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Caring for a Drainage Tube

This is what you’ll need:

  • Disposable gloves

  • Measuring cup

  • Record sheet

  • Gauze or paper towel

  • Sterile cotton swabs or 4" x 4" gauze pads

  • Sterile saline or 0.5% hydrogen peroxide

A drainage tube removes fluid from around an incision. This helps prevent infection and promotes healing. You need to empty the bulb and clean the skin around the drain as often as your health care provider tells you to. Follow the steps below.

Emptying bulb

1. Empty the Bulb

  • Wash your hands. Put on disposable gloves.

  • Point the top of the bulb away from you and remove the stopper.

  • Turn the bulb upside down over a measuring cup. Squeeze the fluid into the cup. Make sure the bulb is totally empty.

  • Put the cup to one side. You can record the volume of liquid in the cup after you clean and reconnect the build in step 2.

Cleaning bulb

2. Clean and Reconnect the Bulb

  • Clean the top of the bulb with clean gauze or a paper towel, if needed.

  • Roll the bulb up tight to squeeze out all the air. Keep the bulb rolled, and put the stopper back on the top.

  • Record the amount of fluid in the cup. Then, empty the cup as directed.

Cleaning skin

3. Clean the Site

  • Remove your disposable gloves and wash your hands before cleaning the site.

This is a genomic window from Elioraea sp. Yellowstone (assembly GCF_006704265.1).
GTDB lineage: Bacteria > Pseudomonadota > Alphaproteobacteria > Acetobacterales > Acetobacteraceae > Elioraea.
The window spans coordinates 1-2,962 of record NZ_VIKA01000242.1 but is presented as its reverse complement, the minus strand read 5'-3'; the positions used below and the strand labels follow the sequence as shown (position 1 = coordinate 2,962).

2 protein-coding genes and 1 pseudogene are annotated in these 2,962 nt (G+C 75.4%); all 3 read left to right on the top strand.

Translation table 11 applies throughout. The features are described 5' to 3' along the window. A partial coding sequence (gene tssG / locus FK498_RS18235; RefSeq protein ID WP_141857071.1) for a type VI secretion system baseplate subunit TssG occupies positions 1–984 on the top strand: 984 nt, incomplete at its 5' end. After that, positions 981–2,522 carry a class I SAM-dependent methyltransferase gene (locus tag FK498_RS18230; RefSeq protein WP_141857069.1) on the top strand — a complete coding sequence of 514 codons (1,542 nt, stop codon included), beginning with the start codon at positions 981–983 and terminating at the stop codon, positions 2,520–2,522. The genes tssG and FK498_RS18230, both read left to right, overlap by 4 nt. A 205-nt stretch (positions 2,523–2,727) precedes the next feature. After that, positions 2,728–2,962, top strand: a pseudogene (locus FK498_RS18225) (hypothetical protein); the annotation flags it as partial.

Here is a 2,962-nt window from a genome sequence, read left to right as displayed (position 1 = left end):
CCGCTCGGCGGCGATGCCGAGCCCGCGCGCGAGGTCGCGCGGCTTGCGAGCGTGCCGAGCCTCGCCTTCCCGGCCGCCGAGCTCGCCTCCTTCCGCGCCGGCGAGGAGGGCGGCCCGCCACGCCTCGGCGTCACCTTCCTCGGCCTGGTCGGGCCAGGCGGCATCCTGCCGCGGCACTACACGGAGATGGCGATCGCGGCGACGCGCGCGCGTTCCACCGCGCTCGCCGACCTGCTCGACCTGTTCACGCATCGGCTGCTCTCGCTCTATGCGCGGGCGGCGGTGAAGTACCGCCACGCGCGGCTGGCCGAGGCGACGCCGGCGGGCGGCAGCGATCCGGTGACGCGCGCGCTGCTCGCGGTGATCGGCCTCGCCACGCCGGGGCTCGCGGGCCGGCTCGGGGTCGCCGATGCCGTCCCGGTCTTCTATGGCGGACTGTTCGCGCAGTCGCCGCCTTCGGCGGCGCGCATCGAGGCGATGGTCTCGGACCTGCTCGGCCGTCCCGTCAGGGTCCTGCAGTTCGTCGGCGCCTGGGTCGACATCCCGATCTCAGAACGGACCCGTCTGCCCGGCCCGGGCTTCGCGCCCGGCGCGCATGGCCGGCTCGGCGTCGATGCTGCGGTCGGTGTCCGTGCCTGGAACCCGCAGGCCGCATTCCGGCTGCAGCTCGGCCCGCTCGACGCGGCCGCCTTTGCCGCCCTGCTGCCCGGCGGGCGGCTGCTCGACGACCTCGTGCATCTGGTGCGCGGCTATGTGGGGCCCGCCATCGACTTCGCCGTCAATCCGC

• Put on a neew pair of disposable gloves.

  • Wet a sterile cotton swab or 4" x 4" gauze pad with sterile saline. Or use 0.5% hydrogen peroxide.

  • Gently clean the skin around the drain. Always wipe away from the incision.

  • Apply an antibacterial ointment if directed.

 

When to Call Your Health Care Provider

Call your health care provider if you notice any of these changes:

  • The amount of fluid increases or decreases suddenly.

  • Large amount of blood in drainage.

  • The color, odor, or thickness of the fluid changes.

  • The tube falls out or the incision opens.

  • The skin around the drain is red, swollen, painful, or seeping pus.

  • You have a fever over 101.0°F (38.3°C) or chills.

 

 

 

 

 

 

 

 

 

 

 

 

 

If the Tube Isn't Draining

  • Uncurl any kinks in the tube.

  • With one hand, firmly hold the base of the tube between your thumb and index finger. Do not touch the incision.

  • Put the thumb and index finger of your other hand on the tube, next to the first hand. Pinch your fingers together. Then pull them along the tube toward the bag. This will help push any clogged fluid through the tube.

  • If the tube still does not drain, call your health care provider.

 

 

 

 

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